Donald R. Zak
Don Zak holds a joint appointment in the department of Ecology and Evolutionary Biology, College of Literature, Science, and Arts. His research investigates links between the composition and function of soil microbial communities and the influence of microbial activity on ecosystem-level processes. This work draws on ecology, microbiology, and biochemistry and is focused at several scales of understanding, ranging from the molecular to the ecosystem scale. Current research centers on understanding the link between plant and microbial activity within terrestrial ecosystems, and the influence climate change may have on these dynamics. Teaching includes courses in soil ecology and ecosystem ecology.
2013-2016: D.R. Zak Title: Atmospheric N deposition and microbial mechanisms enhancing soil carbon storage. $1,467,520/ DoE Biological and Environmental Research.
2013-2018: D.R. Zak Title: LTREB: Long-term ecosystem response to chronic atmospheric N deposition. $201,284/ NSF Ecosystems Panel.
Atmospheric nitrogen deposition and molecular mechanisms enhancing soil carbon storage. Sponsor: DoE Biological and Environmental Research
Long-term ecosystem response to chronic atmospheric nitrogen deposition. Sponsor: NSF Long-Term Research in Environmental Biology Program (LTREB)
- Named Arthur F. Thurnau Professor by U-M Board of Regents in recognition of exceptional contributions to undergraduate education - February 2017
- Francis Clark Lectureship: Frontiers in Soil Biology – Awarded by the Soil Science Society of America for research excellence in soil microbiology and biochemistry - 2009
- Students for SNRE Outstanding Faculty Teaching Award – 2006-2007; 2011-2012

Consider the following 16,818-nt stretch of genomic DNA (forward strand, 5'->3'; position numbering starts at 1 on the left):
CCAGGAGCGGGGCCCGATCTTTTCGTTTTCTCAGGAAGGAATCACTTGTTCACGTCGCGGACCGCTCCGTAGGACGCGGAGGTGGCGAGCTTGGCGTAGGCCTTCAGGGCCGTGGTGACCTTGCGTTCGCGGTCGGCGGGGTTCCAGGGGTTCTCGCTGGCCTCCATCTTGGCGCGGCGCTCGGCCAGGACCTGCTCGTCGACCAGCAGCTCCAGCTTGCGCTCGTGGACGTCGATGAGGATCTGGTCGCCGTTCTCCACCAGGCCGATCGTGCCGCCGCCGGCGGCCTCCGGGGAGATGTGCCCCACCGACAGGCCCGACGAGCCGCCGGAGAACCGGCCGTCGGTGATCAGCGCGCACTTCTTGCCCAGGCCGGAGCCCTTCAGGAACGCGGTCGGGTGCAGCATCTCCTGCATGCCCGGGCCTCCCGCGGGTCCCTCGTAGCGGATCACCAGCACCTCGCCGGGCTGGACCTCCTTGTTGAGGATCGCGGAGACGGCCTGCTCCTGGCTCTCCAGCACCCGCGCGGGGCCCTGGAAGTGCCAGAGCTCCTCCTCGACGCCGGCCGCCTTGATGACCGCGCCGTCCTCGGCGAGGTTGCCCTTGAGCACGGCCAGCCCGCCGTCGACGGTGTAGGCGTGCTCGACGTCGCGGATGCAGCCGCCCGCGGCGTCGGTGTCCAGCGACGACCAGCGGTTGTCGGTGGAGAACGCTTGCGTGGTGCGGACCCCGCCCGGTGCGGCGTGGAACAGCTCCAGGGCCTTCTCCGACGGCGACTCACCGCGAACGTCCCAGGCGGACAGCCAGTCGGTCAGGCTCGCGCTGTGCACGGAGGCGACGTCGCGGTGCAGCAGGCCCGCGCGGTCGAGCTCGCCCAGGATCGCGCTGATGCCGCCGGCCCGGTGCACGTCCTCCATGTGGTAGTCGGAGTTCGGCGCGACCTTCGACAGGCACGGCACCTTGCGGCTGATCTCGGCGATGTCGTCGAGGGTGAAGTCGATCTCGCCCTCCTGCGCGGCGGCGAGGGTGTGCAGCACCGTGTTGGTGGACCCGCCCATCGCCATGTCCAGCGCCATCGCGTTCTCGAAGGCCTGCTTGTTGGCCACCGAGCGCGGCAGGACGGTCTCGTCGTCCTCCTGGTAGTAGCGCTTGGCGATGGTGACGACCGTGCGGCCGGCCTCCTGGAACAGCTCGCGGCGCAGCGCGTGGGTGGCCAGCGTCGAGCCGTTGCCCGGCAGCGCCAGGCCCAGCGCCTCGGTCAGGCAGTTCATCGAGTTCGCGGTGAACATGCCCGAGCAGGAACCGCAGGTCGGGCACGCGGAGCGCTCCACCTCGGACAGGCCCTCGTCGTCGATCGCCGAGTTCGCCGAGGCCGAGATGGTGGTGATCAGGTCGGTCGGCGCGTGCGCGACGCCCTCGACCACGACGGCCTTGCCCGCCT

- Best Paper Award, Division S-7, Soil Science Society of America Annual Meeting, 1993, Cincinnati, OH
- Best Paper Award, Division S-7, Soil Science Society of America Annual Meeting, 1986, New Orleans, LA.
- Graduate Research Fellowships, Michigan State University, 1984, 1985.
Dunbar, J., L. Gallegos-Graves, B. Steven, R. Mueller, C. Hesse, D.R. Zak and C.R. Kuske. 2014. Surface soil fungal and bacterial communities in aspen stands are resilient to eleven years of elevated CO2 and O3. Soil Biology and Biochemistry 76: 227-234.
Zak, D.R. 2014. Ecosystem succession and nutrient retention: Vitousek and Reiners’ hypothesis. Bulletin of the Ecological Society of America 95:234-237.
Talhelm, A.F., K.S. Pregitzer, M.E. Kubiske, D.R. Zak et al. 2014. Anthropogenic carbon dioxide and ozone offset ecosystem C storage in forests. Global Change Biology 20: 2492-2504.
Freedman, Z., and D.R. Zak. 2014. A bacterial role in lignin decomposition under future rates of atmospheric N deposition. Applied and Environmental Microbiology 16: 1538-1548.
Freedman, Z. and D.R. Zak. 2014. Soil bacterial communities are shaped by temporal and environmental filtering: Evidence from a long-term chronosequence. Environmental Microbiology in press.
Science Advisory Board, Climate Change Program, Oak Ridge National Lab (2009-2011).